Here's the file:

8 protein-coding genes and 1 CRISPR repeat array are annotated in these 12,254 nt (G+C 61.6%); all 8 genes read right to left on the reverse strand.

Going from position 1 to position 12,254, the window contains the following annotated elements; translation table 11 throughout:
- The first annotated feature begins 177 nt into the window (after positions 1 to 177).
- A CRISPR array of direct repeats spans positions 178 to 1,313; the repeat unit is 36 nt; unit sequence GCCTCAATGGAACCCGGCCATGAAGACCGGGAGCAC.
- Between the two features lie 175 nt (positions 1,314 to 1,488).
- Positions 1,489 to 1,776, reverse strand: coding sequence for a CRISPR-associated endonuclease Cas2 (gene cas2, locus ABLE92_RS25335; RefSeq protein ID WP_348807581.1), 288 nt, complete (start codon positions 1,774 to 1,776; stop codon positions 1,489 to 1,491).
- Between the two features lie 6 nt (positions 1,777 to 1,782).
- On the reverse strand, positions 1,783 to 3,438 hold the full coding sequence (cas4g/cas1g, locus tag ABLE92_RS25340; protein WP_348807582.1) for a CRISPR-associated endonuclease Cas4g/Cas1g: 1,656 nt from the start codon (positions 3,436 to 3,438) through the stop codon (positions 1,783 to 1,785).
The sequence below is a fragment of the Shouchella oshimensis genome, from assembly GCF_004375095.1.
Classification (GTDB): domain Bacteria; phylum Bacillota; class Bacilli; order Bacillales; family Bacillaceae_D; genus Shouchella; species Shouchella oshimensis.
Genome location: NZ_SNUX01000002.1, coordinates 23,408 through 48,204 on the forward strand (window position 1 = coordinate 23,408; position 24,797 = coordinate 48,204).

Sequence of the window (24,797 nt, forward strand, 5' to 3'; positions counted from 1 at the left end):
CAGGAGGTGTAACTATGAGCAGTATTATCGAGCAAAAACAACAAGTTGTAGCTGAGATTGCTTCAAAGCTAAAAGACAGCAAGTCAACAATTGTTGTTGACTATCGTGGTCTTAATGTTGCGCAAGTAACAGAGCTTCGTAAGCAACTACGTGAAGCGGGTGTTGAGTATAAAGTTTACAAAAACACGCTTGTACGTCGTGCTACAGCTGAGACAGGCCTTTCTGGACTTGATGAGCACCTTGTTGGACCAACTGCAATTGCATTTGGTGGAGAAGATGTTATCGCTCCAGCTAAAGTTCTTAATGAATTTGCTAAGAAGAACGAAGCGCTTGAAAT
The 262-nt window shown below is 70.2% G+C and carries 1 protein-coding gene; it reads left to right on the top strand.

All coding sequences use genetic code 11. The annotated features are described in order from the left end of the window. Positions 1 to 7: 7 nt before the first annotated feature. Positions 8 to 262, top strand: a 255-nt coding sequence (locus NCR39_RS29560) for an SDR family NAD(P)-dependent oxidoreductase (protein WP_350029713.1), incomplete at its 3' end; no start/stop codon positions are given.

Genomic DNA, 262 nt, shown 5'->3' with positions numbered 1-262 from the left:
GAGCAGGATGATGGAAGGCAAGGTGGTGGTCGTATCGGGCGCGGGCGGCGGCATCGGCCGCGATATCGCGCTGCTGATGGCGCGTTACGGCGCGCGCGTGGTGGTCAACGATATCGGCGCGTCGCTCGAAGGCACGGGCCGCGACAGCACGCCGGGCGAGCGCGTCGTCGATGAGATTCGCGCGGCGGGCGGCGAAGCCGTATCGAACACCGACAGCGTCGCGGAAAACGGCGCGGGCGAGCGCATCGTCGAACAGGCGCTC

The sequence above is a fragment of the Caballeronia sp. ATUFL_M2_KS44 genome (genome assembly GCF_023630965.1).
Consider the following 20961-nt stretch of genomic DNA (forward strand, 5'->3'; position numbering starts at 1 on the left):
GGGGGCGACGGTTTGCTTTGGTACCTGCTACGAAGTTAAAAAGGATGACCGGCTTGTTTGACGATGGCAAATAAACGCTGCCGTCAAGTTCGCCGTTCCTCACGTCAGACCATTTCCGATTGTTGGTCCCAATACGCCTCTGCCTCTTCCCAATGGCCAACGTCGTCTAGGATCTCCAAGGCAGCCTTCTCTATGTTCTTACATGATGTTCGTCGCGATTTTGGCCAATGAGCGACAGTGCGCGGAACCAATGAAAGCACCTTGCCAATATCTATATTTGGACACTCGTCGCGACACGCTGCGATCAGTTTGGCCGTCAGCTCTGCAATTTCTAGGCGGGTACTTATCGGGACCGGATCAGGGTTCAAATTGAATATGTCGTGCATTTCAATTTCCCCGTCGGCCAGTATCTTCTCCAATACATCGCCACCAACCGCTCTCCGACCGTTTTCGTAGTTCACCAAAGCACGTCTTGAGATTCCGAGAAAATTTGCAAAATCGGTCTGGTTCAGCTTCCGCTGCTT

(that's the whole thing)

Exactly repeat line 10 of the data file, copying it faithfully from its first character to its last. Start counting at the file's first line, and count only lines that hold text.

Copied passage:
Classification (GTDB): domain Bacteria; phylum Bacillota; class Bacilli; order Bacillales; family Bacillaceae_D; genus Shouchella; species Shouchella oshimensis.